Maryland Gov. Martin O'Malley signed a declaration stating that "The current State of Emergency will interfere with the early voting that is scheduled to take place by law from Saturday, October 27, 2012 through Thursday, November 1, 2012."
Though early voting was scrubbed Monday and Tuesday, O'Malley said it would resume Wednesday and that voting hours would be expanded on Friday, according to Politico.
A note posted on the D.C. Board of Elections website announced that "early voting sites will remain closed on Tuesday, October 30, 2012 due to the continuing effects of Hurricane Sandy."
Virginia closed some local voter registration offices in Northern Virginia and the D.C. area, but most remained open.
Early voting sites were also shuttered in parts of North Carolina.
And in an election that has both incumbent President Barack Obama and Republican challenger Mitt Romney scrambling for the lead, every vote, particularly those in swing states, matters. That holds very true with some states, such as Pennsylvania and Minnesota, back in play. ABC News moved both from 'safe' to 'lean' Obama this week.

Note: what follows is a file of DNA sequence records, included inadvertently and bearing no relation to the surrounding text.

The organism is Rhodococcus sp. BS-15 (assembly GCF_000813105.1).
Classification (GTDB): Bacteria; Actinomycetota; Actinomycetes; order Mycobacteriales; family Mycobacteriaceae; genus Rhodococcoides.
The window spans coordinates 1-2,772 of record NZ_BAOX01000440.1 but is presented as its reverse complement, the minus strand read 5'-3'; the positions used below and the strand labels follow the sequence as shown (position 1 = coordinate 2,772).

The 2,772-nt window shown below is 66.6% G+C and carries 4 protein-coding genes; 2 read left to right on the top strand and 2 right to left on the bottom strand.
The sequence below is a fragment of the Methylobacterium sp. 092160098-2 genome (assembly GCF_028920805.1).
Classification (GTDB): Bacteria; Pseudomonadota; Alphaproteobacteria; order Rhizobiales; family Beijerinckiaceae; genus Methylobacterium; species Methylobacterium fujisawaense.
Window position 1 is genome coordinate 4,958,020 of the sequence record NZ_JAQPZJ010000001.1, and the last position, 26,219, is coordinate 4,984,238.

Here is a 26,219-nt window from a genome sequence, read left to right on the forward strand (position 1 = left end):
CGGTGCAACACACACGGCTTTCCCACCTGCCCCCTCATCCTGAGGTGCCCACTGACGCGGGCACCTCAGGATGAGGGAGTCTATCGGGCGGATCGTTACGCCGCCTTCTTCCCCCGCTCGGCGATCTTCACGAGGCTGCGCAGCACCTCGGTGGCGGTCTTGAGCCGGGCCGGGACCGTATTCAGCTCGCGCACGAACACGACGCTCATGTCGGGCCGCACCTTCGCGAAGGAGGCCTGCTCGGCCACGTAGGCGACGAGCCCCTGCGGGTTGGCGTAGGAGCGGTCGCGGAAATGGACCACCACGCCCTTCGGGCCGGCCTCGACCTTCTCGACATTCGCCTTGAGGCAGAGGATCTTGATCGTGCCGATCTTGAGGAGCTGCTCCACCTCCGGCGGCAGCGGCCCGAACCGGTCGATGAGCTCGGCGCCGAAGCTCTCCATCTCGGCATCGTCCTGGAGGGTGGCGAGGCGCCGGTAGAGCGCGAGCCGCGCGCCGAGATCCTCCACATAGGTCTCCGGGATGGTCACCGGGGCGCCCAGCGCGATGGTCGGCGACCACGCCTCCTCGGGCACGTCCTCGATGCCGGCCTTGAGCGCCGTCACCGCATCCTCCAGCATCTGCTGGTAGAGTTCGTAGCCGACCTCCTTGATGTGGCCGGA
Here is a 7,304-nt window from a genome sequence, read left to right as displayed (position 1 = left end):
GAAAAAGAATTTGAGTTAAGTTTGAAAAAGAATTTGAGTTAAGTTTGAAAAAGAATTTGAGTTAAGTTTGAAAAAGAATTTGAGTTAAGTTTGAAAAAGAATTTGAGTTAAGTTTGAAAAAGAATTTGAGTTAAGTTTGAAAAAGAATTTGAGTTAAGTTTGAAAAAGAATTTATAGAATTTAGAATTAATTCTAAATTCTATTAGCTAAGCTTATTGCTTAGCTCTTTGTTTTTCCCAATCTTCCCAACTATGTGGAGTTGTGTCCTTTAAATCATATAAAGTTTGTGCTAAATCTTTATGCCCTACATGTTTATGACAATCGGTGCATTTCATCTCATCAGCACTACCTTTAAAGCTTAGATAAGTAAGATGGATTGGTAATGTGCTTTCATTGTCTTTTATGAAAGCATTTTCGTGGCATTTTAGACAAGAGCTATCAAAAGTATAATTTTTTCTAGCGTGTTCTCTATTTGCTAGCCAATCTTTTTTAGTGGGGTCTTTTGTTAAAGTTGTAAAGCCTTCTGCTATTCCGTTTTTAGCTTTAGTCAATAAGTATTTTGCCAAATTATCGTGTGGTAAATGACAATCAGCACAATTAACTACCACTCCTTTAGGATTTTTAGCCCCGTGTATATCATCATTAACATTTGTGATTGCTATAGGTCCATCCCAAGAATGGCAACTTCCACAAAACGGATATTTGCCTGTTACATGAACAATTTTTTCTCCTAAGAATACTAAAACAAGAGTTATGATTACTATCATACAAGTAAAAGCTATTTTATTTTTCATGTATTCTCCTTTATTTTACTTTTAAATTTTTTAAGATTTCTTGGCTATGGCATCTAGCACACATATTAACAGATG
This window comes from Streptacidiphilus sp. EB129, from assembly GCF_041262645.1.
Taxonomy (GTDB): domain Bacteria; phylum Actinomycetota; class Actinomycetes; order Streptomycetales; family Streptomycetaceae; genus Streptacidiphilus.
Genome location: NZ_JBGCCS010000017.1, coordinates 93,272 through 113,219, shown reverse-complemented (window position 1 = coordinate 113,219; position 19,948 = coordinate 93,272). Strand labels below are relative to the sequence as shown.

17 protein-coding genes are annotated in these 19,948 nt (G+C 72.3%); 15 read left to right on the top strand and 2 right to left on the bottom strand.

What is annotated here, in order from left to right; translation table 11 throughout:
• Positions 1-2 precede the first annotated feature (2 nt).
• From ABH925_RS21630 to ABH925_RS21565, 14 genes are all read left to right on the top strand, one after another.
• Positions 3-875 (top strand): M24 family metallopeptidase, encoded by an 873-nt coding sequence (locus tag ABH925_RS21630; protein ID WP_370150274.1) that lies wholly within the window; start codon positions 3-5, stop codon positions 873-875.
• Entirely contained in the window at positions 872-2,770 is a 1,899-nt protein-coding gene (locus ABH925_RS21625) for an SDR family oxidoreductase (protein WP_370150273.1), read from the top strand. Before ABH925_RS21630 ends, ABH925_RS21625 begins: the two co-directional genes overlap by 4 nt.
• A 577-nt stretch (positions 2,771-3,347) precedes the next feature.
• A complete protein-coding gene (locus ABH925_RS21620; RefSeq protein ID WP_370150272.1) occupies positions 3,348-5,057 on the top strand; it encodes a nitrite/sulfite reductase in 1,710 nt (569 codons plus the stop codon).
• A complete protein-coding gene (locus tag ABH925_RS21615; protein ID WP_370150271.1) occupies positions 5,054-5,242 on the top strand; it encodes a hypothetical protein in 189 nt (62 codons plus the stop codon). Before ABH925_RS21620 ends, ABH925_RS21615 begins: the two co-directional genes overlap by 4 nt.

Both candidates have urged their supporters to cast ballots ahead of Election Day, but many groups that have traditionally encouraged early voting -- such as African-American churches that organize trips to the polls on the weekend prior to the election -- swing toward Obama. And as the Economist noted, "a certain amount of bad weather on election day helps conservatives in every democracy. In crude terms, car-driving conservative retirees still turn out in driving rain, when bus-taking lower-income workers just back from a night shift are more likely to give rain-soaked polls a miss."
That could spell bad news for the Obama campaign, but Romney supporters in Sandy's path may actually face greater challenges in terms of casting ballots. While Democrats tend to live in dense, urban areas that often see the first cleanup efforts, many Republicans live in more rural areas where efforts to clear roads and restore power could take longer.
The Economist also points out that the most enthusiastic supporters of each campaign are the ones who can't wait to cast ballots and often do so as soon as early voting opens. For most places that happened several days before Sandy struck. It's this week "when less zealous supporters were supposed to be finding a moment to cast a ballot."
It's also worth noting that each state handles its own election practices, so while Maryland for example, has extended early voting to Friday to make up for lost time early this week, other states may not.